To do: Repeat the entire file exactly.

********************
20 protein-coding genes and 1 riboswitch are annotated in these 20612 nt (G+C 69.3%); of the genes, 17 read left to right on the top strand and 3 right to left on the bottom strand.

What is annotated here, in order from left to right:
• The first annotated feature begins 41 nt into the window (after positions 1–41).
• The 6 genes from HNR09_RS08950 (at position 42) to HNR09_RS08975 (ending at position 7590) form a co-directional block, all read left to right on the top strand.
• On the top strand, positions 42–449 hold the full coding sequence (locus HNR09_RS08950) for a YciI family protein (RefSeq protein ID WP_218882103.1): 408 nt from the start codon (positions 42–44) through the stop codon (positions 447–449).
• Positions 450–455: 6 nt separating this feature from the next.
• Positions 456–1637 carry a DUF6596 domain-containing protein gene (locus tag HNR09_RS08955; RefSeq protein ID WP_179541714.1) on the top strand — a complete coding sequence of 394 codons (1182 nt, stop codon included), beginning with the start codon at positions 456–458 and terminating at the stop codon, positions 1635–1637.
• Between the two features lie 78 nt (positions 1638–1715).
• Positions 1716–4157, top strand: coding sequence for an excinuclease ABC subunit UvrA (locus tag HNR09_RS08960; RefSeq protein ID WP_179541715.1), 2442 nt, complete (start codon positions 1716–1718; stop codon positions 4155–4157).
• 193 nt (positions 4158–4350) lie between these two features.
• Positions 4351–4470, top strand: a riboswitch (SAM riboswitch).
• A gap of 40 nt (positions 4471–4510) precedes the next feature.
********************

20 protein-coding genes and 1 riboswitch are annotated in these 20612 nt (G+C 69.3%); of the genes, 17 read left to right on the top strand and 3 right to left on the bottom strand.

What is annotated here, in order from left to right:
• The first annotated feature begins 41 nt into the window (after positions 1–41).
• The 6 genes from HNR09_RS08950 (at position 42) to HNR09_RS08975 (ending at position 7590) form a co-directional block, all read left to right on the top strand.
• On the top strand, positions 42–449 hold the full coding sequence (locus HNR09_RS08950) for a YciI family protein (RefSeq protein ID WP_218882103.1): 408 nt from the start codon (positions 42–44) through the stop codon (positions 447–449).
• Positions 450–455: 6 nt separating this feature from the next.
• Positions 456–1637 carry a DUF6596 domain-containing protein gene (locus tag HNR09_RS08955; RefSeq protein ID WP_179541714.1) on the top strand — a complete coding sequence of 394 codons (1182 nt, stop codon included), beginning with the start codon at positions 456–458 and terminating at the stop codon, positions 1635–1637.
• Between the two features lie 78 nt (positions 1638–1715).
• Positions 1716–4157, top strand: coding sequence for an excinuclease ABC subunit UvrA (locus tag HNR09_RS08960; RefSeq protein ID WP_179541715.1), 2442 nt, complete (start codon positions 1716–1718; stop codon positions 4155–4157).
• 193 nt (positions 4158–4350) lie between these two features.
• Positions 4351–4470, top strand: a riboswitch (SAM riboswitch).
• A gap of 40 nt (positions 4471–4510) precedes the next feature.